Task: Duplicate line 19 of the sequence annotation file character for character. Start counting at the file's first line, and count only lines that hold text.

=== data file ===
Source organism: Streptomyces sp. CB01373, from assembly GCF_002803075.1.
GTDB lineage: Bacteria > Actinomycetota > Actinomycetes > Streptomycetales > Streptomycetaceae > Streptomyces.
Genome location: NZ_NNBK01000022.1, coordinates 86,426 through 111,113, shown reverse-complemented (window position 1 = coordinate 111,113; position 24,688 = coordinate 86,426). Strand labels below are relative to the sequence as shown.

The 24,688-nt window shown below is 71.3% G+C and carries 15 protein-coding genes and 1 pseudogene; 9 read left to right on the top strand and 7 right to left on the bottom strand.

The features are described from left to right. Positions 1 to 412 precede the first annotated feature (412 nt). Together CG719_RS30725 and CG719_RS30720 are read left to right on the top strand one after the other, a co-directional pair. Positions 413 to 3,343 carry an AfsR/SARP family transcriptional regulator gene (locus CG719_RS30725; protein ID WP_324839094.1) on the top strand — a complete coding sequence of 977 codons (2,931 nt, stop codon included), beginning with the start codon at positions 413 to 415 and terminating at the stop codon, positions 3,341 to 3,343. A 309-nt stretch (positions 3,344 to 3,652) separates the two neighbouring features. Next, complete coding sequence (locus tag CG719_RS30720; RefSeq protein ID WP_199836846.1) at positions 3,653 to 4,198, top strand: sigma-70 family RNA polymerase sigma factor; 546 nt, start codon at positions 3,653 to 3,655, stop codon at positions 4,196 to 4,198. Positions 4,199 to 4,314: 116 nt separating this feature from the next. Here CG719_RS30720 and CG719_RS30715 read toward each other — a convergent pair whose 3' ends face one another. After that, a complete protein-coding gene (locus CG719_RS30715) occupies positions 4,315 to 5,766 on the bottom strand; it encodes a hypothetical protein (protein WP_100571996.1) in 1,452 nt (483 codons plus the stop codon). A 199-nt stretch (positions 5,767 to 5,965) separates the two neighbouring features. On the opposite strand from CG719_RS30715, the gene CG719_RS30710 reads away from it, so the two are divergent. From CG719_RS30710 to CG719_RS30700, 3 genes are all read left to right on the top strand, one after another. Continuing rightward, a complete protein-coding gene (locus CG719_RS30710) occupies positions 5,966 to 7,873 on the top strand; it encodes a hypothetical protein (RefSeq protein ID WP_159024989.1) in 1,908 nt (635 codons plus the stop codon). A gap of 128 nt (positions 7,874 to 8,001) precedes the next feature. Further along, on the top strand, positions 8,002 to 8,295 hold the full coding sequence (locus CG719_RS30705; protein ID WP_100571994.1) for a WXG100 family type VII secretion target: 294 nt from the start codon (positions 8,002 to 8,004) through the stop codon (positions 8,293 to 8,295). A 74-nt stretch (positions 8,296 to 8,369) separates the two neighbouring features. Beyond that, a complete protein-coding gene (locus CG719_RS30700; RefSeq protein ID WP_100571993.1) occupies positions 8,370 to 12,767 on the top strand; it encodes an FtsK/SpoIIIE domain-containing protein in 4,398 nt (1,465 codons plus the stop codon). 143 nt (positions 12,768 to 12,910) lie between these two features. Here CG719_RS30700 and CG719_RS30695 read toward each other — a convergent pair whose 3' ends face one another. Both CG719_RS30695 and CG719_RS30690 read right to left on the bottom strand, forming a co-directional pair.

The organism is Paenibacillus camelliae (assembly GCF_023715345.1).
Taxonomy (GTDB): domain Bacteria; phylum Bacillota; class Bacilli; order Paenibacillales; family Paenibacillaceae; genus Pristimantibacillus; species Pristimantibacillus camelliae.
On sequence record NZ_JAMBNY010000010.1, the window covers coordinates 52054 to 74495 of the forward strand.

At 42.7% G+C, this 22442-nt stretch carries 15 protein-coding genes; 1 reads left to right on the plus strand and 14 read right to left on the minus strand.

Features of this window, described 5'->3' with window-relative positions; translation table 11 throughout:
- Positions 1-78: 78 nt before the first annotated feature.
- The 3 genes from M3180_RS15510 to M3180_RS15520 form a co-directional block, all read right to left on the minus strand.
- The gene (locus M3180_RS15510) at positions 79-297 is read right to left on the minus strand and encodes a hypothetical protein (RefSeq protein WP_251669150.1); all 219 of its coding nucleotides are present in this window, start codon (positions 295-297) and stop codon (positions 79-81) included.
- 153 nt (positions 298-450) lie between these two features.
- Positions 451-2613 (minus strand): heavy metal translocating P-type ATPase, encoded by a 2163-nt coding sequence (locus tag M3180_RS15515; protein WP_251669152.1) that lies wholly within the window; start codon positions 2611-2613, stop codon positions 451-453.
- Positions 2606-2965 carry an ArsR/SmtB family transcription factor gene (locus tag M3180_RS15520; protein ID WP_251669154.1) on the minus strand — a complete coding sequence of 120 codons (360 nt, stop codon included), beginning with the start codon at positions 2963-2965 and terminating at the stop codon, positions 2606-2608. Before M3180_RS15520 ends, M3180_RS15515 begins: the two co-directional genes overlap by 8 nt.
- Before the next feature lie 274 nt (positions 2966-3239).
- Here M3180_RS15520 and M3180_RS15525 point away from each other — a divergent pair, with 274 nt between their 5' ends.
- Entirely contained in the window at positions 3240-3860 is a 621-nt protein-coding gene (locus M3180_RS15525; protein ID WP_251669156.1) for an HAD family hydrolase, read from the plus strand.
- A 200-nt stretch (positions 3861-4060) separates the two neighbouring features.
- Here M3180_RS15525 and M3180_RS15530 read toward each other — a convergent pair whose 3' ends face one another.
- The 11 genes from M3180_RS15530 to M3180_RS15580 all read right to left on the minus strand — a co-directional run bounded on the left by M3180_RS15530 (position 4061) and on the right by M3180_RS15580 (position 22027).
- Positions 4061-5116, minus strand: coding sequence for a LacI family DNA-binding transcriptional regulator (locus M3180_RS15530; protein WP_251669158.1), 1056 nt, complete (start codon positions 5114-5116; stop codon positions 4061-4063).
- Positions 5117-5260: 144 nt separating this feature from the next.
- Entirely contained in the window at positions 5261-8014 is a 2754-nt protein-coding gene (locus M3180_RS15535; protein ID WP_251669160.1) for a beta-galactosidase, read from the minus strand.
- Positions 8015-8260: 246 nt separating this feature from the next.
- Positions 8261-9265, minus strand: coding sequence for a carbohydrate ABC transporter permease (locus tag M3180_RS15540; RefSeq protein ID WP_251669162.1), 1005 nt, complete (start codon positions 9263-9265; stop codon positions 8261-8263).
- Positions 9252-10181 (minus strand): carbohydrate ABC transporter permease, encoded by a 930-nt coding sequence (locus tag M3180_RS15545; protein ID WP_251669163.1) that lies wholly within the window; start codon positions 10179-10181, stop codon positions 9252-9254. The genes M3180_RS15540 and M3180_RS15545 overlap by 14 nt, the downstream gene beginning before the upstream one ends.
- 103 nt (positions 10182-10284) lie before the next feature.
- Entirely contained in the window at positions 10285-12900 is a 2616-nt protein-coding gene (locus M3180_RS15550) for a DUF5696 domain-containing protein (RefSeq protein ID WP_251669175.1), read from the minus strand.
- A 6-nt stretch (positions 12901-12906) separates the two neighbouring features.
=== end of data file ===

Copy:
- Entirely contained in the window at positions 3240-3860 is a 621-nt protein-coding gene (locus M3180_RS15525; protein ID WP_251669156.1) for an HAD family hydrolase, read from the plus strand.